Imagine parents in a bitter custody dispute: Parent #1, who is not lactating, wants overnight visitation. Parent #2 is still breast/chestfeeding the Baby at night, and wants you to testify on their behalf. Can an IBCLC or other healthcare provider (HCP) testify in court in this dispute? What if the Parent #1 is the party asking the IBCLC/HCP to testify? Can they be paid for their time to prepare for court? What happens if the case gets settled at the last minute? Does the IBCLC need a lawyer when serving as an expert? What about the rights of migrating or refugee families, who are threatened by authorities with separation of parent and child? As our profession grows, more IBCLCs are finding themselves being asked to share their professional and clinical expertise in court cases. This session will examine the IBCLC/HCP’s legal and ethical responsibilities if asked to participate in a lawsuit involving lactation or a breast/chestfeeding parent’s rights. This one is for everyone: While Liz’s expertise is in American law, the concepts are universal, and the IBCLC practice-guiding documents are international in scope.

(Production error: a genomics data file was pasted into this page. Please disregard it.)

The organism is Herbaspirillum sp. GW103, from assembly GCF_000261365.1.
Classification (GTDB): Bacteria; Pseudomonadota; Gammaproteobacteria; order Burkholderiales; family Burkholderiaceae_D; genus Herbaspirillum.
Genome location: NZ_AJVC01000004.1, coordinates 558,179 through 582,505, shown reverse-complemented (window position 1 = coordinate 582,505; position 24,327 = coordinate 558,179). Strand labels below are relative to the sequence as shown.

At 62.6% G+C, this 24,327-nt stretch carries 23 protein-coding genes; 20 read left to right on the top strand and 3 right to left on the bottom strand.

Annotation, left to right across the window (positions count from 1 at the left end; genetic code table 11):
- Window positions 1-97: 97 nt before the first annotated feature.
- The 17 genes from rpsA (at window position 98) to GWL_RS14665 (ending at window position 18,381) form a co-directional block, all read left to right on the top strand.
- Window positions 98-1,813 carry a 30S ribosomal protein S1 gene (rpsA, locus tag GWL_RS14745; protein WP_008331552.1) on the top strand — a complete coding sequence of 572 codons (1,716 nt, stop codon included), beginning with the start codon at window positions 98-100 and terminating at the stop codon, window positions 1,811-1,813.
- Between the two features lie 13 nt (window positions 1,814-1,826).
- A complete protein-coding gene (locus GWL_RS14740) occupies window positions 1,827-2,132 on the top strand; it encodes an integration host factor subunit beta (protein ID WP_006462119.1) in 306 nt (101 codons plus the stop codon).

This session meets requirements for E-CERP approval, for material covering Ethical and Legal Issues, and Public Health and Advocacy, coming under Section VII. Clinical Skills of the IBLCE Detailed Content Outline. At the conclusion of this session, attendees will be able to (1) Identify the IBCLC’s four practice-guiding documents describing legal and ethical obligations to a lactating patient/client; (2) Describe the difference between a fact witness and an expert witness in a legal case; (3) Understand factors preventing an IBCLC from serving as an expert witness in a lawsuit; and (4) Explain why it is not a conflict of interest for an expert witness to be compensated for working on a case